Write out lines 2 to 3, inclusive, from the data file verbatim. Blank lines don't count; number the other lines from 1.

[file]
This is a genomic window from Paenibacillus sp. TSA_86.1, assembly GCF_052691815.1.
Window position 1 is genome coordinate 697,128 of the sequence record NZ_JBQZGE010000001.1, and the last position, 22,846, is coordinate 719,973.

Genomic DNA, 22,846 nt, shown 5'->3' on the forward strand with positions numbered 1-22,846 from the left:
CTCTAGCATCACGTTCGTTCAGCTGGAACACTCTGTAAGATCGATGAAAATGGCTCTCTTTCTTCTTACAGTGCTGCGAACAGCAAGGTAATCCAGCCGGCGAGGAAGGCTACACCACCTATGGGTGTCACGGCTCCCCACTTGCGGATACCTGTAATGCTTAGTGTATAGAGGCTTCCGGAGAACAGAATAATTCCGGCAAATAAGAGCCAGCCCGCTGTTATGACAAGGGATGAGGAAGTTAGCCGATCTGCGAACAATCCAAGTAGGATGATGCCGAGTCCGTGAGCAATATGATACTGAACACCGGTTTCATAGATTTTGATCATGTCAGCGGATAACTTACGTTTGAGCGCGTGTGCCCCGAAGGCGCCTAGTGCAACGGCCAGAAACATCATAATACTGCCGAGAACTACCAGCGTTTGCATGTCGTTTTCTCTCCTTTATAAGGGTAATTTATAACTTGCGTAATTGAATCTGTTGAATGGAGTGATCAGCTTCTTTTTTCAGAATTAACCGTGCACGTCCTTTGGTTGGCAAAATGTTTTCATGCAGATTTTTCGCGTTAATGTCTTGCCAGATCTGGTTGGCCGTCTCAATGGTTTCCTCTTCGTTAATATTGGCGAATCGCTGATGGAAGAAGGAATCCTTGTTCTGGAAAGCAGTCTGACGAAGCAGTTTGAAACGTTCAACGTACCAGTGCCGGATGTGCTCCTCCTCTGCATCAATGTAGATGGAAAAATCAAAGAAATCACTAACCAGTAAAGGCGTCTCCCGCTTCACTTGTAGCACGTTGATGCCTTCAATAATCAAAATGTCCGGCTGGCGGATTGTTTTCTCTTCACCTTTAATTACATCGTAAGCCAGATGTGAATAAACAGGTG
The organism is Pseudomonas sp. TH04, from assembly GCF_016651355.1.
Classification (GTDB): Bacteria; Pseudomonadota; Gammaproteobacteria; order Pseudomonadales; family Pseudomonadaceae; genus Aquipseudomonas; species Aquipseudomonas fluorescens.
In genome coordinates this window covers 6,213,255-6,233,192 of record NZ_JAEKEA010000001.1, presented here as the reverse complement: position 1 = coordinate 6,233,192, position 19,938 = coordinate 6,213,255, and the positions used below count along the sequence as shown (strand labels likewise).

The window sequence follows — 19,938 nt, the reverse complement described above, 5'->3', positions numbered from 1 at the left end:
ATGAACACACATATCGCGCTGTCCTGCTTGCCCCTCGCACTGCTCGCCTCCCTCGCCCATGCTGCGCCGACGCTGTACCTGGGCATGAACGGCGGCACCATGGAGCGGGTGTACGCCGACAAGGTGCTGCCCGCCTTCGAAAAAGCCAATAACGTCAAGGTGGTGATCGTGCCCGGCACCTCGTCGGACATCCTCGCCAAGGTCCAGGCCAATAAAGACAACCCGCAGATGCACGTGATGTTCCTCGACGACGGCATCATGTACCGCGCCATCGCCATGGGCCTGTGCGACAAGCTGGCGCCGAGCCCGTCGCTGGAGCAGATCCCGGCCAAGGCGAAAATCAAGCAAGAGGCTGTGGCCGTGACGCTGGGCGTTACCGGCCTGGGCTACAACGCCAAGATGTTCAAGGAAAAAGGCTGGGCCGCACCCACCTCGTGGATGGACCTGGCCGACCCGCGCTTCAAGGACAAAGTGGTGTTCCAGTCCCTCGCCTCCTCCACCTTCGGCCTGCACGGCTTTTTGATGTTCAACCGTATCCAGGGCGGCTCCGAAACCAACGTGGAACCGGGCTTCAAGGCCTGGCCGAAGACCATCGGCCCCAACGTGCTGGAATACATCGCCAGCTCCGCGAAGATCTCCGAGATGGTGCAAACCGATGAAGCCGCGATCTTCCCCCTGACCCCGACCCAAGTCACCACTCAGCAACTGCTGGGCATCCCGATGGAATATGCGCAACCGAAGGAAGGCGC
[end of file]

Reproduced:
Window position 1 is genome coordinate 697,128 of the sequence record NZ_JBQZGE010000001.1, and the last position, 22,846, is coordinate 719,973.

Genomic DNA, 22,846 nt, shown 5'->3' on the forward strand with positions numbered 1-22,846 from the left: